Hypnosis in Clinical Psychotherapy

BACKGROUND FOR THE USE OF CLINCAL HYPNOSIS

The use of hypnotic techniques by the helping professions has increased steadily in recent years, because hypnosis is gaining widespread acceptance as a safe, reliable, effective and comfortable alternative or adjunct to other, more traditional methods. Hypnosis is also proving invaluable as an aid in speeding recovery from physical and mental problems.

It is, however, by no means a new healing tool. The first uses of hypnosis by health professionals occurred more than two hundred years ago. In its early days, clinical hypnosis was used to treat hysterical conditions, and was also very useful for the induction of anesthesia in surgery in the days before anesthetic drugs. For example, James Esdaile, a Scottish physician working in India in the early part of 19th century performed over three hundred and forty major operations, including amputations and removal of large tumors, with hypnosis as the only anesthetic.

Around the turn of the 20th century, Sigmund Freud used hypnosis extensively in the first years of his psychicatric practice, but abandoned it in favor of psychoanalysis, a slower but more meticulous method of mental healing. In the first half of the 20th century, hypnosis was often viewed as an exotic or fringe method in medicine and psychology, but slowly gained respect as a potent clinical tool. It finally earned formal recognition as a valuable tool in health care in 1958, when the Council on Mental Health of the American Medical Association recommended that instruction in hypnosis be included in medical school curricula. Hypnosis was similarly embraced several years later by the American Psychological Association. Thousands of psychologists, dentists, and physicians in various specialties now have thorough training in hypnotic methods within their specialty areas. Professional organizations in clinical hypnosis provide extensive training and continuing education in hypnosis, and provide their members with specific ethical guidelines for the professional use of hypnosis.

WHAT HYPNOSIS CAN DO FOR YOU

There are many good reasons to seek the services of medical professionals or psychotherapists skilled in the use of hypnosis. In psychotherapy, hypnotic techniques are effective in speeding the process of therapy. Hypnosis is used effectively to facilitate patients’ understanding of themselves or their problems, extinguish unfortunate habits, uncover repressed or forgotten memories, reduce anxiety and fears, and develop a new and more adaptive outlook. In medicine and health psychology, hypnosis is used to effectively treat irritable bowel syndrome, reduce pain and discomfort associated with medical procedures such as childbirth, treatment of burns, and surgery where anesthesia cannot be used effectively. It is also used to treat chronic pain and psychosomatic problems and counter unhealthy habits that contribute to illness. In dentistry, hypnotic analgesia is an effective needleless alternative to topical anaesthetic drugs, reduces bleeding and discomfort in oral surgery, and is used to treat teeth grinding and temporomandibular joint (TMJ) syndrome.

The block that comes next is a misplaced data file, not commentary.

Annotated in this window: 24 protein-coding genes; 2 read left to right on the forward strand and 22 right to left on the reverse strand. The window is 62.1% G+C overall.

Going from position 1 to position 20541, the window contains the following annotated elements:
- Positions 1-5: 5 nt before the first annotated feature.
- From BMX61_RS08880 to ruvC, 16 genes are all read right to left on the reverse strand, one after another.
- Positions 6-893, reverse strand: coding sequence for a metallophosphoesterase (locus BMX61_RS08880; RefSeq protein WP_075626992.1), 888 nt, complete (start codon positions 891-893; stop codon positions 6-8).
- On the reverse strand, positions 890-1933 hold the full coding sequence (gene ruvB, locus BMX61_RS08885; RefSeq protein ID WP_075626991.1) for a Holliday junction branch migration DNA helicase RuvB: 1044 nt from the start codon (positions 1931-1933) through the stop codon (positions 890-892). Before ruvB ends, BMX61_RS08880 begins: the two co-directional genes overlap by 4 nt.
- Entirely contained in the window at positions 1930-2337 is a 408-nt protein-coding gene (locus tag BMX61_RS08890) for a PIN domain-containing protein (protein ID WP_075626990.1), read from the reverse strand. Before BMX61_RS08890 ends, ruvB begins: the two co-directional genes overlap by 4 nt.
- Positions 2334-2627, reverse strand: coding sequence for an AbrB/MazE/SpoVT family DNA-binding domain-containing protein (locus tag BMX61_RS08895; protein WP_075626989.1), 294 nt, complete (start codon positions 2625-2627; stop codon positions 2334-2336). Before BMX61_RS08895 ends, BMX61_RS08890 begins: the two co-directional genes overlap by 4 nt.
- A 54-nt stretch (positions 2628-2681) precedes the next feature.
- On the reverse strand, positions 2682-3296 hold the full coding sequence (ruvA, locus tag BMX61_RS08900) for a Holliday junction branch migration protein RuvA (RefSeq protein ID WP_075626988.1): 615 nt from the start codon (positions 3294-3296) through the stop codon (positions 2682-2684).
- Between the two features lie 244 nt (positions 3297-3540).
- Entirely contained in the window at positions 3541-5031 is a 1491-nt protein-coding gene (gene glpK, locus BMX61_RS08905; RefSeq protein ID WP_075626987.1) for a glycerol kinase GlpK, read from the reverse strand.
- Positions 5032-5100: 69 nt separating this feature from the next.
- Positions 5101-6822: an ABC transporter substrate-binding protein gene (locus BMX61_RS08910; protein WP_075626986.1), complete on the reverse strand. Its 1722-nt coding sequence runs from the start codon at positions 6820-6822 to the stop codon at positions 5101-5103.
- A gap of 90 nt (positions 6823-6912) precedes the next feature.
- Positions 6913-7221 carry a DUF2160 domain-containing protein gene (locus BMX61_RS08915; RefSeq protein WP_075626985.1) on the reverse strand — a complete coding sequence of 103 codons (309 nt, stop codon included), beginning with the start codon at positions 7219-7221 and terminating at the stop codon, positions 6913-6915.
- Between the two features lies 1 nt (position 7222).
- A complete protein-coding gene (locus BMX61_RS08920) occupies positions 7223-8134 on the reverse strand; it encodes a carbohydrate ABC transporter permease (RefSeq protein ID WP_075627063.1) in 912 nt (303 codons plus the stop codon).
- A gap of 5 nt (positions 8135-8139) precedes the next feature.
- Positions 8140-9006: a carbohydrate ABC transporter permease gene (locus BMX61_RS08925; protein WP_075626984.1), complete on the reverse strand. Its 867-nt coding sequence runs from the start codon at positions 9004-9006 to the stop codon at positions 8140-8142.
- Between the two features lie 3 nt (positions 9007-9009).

COMMON QUESTIONS
Many people feel somewhat apprehensive and have numerous questions when they consider the possibility of seeking clinical hypnosis for their problems. The following are answers to some of the most common questions and concerns people voice about hypnosis:

How does it feel to be hypnotized? There is really no such thing as a specific hypnotized feeling. As described earlier, a number of different experiences are commonly associated with the hypnotic state. The most unique characteristic, the one that people tend to remember best and find most surprising, is perhaps the subjective sense of positive changes seemingly happening without effort.

Will I lose consciousness? As mentioned above, hypnosis is not sleep. Ordinarily, you will be conscious of everything that goes on when you are in the hypnotic state. Sometimes, though, you may relax so much under hypnosis that you may drift off and lose track of what is happening, – or even fall asleep!

Will I reveal deep secrets about myself? In some psychotherapeutic applications of hypnosis, it is important to uncover mental material that is related to the problem being treated, – material which you have been ignoring or keeping secret from others and even from yourself. However, no such uncovering is needed in many applications of clinical hypnosis. In medical and dental hypnosis and in the treatment of IBS with hypnosis no such uncovering of personal material is necessary